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8 bit IDE (XTA) Replacement Project

JayesonLS

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You are aware that an 8088/8086 bus cycle is four clock cycles...

I was aware that there was a 4 clock timing of the read/write operations although I thought it was based on a clock 4x the CPU clock. I must have misunderstood something when poking around on the Tandy 1000 board.

I wrote a little test program to do rapid register writes and explored a bit with the scope. I used a 486 DX2/66 with ISA clock set to 33/3. The chipset seems to drop this to 10Mhz by extending some of the cycles. I used this as I expect there will be 10MHz bus clocks on some of the 286 boxes. I have shared one image here, slightly more info is available at https://github.com/JayesonLS/8bit-ide-analysis

This image is shows about the first 1.5 IO write cycles of the ST05X BIOS code that does 6 rapid writes to port 320 to set the controller command registers. Yellow = CLK, cyan = XTA ~CS, magenta = D0, blue: ~IOW. The scope is not calculating the frequency of CLK well in this image - zooming out a bit seems to give a fairly consistent 10MHz. One interesting thing with the 486 is that the CS gets held low for long periods. I think the address lines do not always get updated on the ISA bus, which I guess makes sense since it is not possible to keep the slower ISA bus fully up to date with what is happening on the CPU bus. One thing I note is that the IO write (and presumably read) cycle seems to be even longer than 4 clocks. It does sound familiar to me that IO cycles are extended.

I also ran a routine that uses REPNZ OUTSB and the timing is identical on this 486. I think I am going to have to run these tests again on a 286 to see what happens. I do have a Tandy 1000 TL/2 which seems like a good fit other than the 8MHz CPU. Hopefully I will come across a 10MHz 286 XTA PC somewhere along the way.

Anyway, the data point I was after is that there is 13 clocks between each ~IOW. I was hoping it would be just a little longer but it think it work for what I have in mind. My hardware plan was to use at ATMEGA328 at 20MHz with an external universal shift register to hold the data. And a GAL22v10 to provide some glue. I like this approach as the bill of materials is inexpensive, can be all through hole and anyone with a TL866 can program the chips. Plus the timings on these micros is quite predictable.

The idea is that on an IO write, the GAL would latch the data into the shift register and signal the ATMEGA there was data. The ATMEGA would then trigger an SPI read. The SPI read would take 8 10MHz bus clocks to get the data out of the shift register, leaving at most 5 10Mhz clocks / 10 20Mhz clocks for the ATMEGA to detect the signal from the GAL and trigger the SPI read. I think it will just work. Especially if there is a requirement to use lower bus clocks if someone, for some reason, wanted to use an XTA card in a fast PC.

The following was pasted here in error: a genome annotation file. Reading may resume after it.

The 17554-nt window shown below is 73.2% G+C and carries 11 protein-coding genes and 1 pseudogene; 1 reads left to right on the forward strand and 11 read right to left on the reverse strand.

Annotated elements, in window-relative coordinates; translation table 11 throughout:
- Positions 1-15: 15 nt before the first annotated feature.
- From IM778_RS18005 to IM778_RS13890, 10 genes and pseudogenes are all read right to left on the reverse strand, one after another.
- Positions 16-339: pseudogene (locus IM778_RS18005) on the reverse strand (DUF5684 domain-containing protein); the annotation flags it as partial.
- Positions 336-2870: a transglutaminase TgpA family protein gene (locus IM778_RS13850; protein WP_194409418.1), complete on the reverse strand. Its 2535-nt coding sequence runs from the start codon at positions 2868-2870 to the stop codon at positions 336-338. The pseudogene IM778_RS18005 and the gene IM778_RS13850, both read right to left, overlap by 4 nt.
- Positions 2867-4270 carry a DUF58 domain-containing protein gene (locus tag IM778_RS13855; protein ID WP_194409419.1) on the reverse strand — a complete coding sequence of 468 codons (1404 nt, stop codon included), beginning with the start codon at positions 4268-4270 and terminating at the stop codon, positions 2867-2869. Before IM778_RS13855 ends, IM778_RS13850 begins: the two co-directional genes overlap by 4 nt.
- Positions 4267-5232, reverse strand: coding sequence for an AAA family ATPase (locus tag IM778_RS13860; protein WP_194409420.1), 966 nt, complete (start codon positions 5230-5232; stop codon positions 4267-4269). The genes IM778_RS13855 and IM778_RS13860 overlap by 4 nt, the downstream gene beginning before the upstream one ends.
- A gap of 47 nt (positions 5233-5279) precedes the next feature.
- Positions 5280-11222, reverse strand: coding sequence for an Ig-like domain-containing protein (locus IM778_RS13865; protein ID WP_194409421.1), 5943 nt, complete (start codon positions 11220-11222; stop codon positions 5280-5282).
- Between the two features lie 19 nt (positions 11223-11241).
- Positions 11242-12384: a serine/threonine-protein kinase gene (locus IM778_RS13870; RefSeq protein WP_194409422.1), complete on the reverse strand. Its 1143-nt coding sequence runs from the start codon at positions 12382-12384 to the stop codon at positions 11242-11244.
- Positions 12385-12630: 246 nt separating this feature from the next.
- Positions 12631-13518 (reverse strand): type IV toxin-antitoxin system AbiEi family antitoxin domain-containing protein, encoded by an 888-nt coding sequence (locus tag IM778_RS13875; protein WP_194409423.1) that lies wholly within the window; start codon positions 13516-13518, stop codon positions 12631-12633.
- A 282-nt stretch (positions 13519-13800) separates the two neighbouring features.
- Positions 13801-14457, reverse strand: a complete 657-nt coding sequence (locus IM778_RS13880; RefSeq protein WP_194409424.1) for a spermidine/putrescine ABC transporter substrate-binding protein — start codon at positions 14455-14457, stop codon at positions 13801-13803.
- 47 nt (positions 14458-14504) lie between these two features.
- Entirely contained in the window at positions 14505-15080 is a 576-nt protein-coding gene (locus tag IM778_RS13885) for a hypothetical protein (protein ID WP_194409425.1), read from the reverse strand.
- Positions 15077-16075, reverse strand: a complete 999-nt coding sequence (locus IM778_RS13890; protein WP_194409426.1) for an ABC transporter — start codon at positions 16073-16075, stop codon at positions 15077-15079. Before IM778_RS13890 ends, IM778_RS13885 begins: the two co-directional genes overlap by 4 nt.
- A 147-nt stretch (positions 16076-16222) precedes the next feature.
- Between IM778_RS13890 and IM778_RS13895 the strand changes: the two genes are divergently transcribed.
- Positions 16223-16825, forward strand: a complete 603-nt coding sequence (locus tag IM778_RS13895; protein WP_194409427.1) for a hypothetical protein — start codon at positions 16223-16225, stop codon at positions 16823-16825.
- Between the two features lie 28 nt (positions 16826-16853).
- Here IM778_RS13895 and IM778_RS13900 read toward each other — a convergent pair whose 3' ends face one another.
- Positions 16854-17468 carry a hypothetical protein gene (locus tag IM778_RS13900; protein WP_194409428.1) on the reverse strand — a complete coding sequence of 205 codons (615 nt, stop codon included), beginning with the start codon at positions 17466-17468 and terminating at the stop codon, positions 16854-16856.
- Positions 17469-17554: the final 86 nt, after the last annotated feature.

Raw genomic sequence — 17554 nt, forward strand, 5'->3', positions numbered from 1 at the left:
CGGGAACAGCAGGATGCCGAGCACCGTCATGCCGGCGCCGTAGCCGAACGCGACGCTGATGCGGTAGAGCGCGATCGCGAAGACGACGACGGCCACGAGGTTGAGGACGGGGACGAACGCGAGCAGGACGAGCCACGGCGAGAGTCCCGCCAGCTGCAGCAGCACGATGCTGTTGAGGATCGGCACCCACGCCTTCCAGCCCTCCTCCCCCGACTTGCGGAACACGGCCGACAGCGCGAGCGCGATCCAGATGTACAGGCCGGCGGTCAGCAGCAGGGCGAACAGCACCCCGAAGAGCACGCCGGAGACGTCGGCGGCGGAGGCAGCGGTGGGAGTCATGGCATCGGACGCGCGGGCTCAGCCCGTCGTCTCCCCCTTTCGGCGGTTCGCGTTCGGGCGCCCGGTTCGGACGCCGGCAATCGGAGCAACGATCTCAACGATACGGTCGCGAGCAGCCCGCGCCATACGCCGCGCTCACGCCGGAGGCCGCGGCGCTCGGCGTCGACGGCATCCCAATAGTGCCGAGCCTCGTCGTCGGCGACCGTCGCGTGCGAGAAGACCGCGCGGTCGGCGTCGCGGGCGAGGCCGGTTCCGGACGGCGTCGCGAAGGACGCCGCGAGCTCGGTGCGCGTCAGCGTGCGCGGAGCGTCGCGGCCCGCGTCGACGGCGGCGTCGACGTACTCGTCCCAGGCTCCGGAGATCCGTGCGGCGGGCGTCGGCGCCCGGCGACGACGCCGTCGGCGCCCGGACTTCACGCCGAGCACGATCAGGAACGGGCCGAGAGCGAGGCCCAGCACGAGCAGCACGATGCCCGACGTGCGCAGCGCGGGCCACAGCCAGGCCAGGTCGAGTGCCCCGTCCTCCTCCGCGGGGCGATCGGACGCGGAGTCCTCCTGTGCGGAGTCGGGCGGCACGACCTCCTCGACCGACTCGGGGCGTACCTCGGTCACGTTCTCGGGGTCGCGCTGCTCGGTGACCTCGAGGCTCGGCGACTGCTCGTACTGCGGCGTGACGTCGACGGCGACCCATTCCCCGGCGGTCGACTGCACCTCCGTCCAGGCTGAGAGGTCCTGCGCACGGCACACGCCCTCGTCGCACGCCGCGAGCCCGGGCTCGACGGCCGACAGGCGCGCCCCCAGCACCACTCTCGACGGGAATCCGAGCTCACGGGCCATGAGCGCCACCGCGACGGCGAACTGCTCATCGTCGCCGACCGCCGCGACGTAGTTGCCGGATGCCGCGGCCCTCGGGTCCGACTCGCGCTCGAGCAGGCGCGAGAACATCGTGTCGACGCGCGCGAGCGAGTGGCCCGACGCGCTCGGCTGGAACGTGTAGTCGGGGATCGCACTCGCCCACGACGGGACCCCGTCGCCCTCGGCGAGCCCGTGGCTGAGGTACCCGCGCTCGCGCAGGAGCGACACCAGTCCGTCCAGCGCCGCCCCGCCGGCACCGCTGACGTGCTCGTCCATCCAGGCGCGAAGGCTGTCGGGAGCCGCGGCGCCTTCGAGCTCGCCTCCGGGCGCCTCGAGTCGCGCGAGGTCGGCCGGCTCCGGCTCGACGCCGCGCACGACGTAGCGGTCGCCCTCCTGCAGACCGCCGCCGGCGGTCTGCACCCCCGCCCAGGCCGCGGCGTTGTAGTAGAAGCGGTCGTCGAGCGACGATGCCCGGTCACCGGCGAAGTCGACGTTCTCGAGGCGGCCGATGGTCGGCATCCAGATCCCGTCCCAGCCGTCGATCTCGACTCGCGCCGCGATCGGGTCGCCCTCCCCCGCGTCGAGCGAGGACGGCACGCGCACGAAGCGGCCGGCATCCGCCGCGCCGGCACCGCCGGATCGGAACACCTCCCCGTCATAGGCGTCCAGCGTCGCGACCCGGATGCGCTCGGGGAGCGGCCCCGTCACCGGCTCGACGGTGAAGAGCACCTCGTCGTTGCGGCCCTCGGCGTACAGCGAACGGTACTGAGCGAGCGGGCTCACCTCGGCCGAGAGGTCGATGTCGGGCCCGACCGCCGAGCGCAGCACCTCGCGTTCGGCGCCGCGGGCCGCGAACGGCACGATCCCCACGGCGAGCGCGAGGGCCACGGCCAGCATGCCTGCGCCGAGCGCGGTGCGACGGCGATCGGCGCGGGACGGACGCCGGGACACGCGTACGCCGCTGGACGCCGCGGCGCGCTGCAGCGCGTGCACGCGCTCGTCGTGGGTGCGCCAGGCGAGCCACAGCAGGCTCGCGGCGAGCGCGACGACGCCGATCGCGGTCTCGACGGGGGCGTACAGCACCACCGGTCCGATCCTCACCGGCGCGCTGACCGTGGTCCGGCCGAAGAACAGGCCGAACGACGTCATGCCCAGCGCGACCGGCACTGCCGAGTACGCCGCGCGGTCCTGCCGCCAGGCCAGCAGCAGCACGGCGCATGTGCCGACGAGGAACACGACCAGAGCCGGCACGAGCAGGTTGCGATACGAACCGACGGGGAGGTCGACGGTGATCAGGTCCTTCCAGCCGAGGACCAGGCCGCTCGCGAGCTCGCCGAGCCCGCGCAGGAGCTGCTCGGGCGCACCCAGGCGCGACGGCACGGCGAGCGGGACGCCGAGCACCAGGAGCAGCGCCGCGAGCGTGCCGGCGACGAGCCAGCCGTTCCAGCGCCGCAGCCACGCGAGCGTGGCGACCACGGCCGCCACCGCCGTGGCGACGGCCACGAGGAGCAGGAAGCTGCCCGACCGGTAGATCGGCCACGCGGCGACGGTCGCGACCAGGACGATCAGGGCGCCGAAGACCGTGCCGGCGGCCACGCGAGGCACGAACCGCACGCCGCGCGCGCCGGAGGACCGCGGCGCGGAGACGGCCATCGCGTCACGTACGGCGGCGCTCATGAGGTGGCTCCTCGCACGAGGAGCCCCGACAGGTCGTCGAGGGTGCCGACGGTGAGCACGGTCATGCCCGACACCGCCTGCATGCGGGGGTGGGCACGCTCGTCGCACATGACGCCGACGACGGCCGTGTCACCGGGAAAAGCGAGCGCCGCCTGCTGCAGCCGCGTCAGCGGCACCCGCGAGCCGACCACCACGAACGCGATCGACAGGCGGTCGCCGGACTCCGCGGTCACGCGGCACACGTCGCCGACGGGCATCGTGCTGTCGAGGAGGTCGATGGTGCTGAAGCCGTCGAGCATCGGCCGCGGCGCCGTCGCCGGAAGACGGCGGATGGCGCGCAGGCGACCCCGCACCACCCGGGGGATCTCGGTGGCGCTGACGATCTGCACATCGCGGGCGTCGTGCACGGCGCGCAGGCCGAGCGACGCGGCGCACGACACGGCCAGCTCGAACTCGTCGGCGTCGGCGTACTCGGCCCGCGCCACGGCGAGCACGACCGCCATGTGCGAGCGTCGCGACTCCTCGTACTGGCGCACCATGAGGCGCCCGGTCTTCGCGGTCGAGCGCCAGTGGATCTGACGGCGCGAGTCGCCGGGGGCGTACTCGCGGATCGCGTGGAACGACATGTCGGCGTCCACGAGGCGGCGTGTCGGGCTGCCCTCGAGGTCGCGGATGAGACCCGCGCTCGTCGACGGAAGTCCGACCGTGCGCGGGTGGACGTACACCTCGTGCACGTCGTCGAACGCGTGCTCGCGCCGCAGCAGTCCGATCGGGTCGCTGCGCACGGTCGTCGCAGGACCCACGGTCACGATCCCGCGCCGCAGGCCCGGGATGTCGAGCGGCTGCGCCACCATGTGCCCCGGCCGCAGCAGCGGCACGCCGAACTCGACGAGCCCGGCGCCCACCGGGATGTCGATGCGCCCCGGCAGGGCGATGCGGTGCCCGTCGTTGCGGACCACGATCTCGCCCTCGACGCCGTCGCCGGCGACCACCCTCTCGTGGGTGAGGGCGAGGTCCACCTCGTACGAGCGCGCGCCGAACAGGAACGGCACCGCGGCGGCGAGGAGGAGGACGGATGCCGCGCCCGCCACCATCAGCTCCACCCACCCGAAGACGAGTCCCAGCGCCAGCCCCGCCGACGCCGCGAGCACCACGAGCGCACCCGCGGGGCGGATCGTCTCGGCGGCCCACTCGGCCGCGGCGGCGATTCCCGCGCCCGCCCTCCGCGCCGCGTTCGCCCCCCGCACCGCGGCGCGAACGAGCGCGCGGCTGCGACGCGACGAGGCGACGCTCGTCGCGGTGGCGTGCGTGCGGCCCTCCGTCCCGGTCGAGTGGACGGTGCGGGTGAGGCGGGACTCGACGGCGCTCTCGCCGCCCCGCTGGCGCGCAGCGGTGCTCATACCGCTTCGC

[EDIT] I set the 486's bus clock back to the default 8.33MHz. The period between ~IOW's is still 13 CLK's which gives an additional 5 20MHz clocks to the ATMEGA. I am excited - I think my plan is going to work.

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konc

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Good luck with this interesting project, I hope it'll be completed successfully.
Out of curiosity, does it cover a need/scenario were the XTIDE cards cannot be used? Or are you trying to provide an actual XTA drive replacement, even thought the XTIDE cards are an alternative?
 

JayesonLS

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Out of curiosity, does it cover a need/scenario were the XTIDE cards cannot be used? Or are you trying to provide an actual XTA drive replacement, even thought the XTIDE cards are an alternative?

I thought vwestlife made a important point in the linked video that XTA machines often have few or even no ISA slots. The early IBM PS/1 have no ISA slots and no XT-IDE type device. Tandy 1000 RL's only have 1 ISA slot. I think there are a few other machines with XTA connector but no ISA slots. Tandy 1100 maybe. I have a few projects I would like to work on and this one seemed most useful. A minimal sound blaster clone would be a lot of fun to develop also, but doesn't seem quite so useful. There are a bunch of sound card options, but there are zero XTA option as far as I know. Especially for the IBMs. Working Seagate 351 A/X's are not super uncommon, but working IBM drives for the Model 25, 30 or PS/1 don't seem to be very common.